ORCID ID: 0000-0002-1330-2601
Florida International University, USA
Recent debates in assemblage thinking in the social sciences have stressed the notion of “relational ontologies” to conceptualize the complex interactions between humans and non-humans. In this article I examine the role of cartography in the politicization of relational ontologies, and in particular the potential of what has been termed “social cartography” in Colombia, which pretends to be a tool for challenging dominant cartographic representations. At the same time, I will reflect on the limits of this pretension and the ways in which social cartography has been coopted by dominant power.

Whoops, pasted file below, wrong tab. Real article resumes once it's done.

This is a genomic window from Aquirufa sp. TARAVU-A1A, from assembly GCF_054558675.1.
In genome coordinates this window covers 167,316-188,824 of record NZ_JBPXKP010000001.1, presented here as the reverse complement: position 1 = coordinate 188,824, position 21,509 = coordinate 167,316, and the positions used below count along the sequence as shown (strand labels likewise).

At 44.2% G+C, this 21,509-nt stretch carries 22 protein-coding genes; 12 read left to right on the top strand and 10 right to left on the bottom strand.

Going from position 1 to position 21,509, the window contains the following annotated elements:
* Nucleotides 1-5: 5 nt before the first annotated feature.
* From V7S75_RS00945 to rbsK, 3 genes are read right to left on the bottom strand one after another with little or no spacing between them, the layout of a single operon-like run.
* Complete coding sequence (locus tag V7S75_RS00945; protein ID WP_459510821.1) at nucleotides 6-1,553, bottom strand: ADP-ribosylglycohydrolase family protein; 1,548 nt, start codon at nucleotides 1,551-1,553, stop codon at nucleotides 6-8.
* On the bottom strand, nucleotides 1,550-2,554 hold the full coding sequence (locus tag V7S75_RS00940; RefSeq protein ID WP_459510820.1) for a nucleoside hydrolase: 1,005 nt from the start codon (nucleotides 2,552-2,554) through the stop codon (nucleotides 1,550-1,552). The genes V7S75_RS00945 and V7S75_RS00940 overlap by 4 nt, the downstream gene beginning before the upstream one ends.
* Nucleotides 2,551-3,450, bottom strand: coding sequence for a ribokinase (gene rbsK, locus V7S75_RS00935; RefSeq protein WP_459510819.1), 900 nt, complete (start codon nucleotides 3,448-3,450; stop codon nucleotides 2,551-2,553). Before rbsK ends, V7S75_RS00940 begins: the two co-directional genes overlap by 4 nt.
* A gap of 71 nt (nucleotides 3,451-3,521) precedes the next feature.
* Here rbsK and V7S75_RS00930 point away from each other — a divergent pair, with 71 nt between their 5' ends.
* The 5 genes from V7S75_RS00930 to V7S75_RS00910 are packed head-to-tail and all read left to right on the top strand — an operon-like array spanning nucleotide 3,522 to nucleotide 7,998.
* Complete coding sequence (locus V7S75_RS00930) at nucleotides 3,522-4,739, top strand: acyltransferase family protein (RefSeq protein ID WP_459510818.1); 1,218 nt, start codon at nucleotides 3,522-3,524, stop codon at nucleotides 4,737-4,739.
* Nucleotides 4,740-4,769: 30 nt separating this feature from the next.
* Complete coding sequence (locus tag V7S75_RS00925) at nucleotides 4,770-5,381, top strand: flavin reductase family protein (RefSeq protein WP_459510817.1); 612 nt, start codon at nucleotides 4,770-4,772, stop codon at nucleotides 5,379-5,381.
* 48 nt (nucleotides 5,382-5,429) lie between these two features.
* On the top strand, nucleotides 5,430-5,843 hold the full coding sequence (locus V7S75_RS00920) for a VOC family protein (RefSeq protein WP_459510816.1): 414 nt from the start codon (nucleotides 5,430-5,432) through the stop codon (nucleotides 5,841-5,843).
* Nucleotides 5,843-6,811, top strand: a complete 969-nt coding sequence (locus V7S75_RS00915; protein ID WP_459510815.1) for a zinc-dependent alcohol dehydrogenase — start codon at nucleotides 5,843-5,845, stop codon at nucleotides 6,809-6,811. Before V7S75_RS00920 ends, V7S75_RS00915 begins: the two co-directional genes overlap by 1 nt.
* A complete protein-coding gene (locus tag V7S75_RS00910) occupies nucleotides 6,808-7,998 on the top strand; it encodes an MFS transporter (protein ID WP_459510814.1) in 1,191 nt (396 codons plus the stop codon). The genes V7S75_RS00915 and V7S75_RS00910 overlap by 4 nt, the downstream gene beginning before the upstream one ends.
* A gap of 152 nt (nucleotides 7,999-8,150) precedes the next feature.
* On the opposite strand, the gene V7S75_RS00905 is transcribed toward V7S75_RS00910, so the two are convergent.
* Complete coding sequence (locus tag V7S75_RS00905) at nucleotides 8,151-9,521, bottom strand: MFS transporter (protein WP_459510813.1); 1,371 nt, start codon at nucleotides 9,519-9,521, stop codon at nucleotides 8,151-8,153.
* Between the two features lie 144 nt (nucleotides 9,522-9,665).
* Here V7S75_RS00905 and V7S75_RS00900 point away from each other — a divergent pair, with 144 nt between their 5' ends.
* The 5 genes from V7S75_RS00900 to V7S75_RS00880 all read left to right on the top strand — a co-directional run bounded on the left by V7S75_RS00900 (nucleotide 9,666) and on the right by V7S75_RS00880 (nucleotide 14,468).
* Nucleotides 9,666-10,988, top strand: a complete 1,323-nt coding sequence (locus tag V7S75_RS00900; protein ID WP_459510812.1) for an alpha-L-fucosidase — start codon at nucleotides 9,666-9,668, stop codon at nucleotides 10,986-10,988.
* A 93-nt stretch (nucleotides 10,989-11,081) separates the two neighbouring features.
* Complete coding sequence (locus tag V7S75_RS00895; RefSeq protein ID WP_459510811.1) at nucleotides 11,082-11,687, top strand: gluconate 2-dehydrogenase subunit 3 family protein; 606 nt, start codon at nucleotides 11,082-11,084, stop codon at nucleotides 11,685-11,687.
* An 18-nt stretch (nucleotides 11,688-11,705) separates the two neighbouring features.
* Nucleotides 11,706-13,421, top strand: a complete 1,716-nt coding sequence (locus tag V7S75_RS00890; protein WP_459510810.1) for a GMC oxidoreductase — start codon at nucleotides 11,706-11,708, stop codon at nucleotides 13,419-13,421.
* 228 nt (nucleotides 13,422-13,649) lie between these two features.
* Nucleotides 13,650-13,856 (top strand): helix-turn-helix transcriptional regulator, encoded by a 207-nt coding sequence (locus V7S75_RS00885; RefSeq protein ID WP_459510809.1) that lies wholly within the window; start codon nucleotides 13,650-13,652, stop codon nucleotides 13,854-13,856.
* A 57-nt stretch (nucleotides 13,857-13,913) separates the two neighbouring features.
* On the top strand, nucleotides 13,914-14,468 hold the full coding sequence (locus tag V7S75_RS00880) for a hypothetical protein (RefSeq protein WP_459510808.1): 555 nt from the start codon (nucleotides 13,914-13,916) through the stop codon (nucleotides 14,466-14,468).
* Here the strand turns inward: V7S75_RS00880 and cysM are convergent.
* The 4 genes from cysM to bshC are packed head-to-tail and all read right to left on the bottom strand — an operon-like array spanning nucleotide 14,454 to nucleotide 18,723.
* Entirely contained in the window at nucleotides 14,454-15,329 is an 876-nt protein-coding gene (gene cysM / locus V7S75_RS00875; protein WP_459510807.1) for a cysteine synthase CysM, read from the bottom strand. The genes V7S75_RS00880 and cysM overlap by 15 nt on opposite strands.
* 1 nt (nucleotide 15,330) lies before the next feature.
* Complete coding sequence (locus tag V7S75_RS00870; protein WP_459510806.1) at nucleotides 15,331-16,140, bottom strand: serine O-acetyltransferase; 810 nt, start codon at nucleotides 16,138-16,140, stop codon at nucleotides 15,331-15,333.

Key words: imperialism, modernity, eurocentrism, political ontology, pluriverse, critical cartography, Colombian Pacific, aquatic epistemology.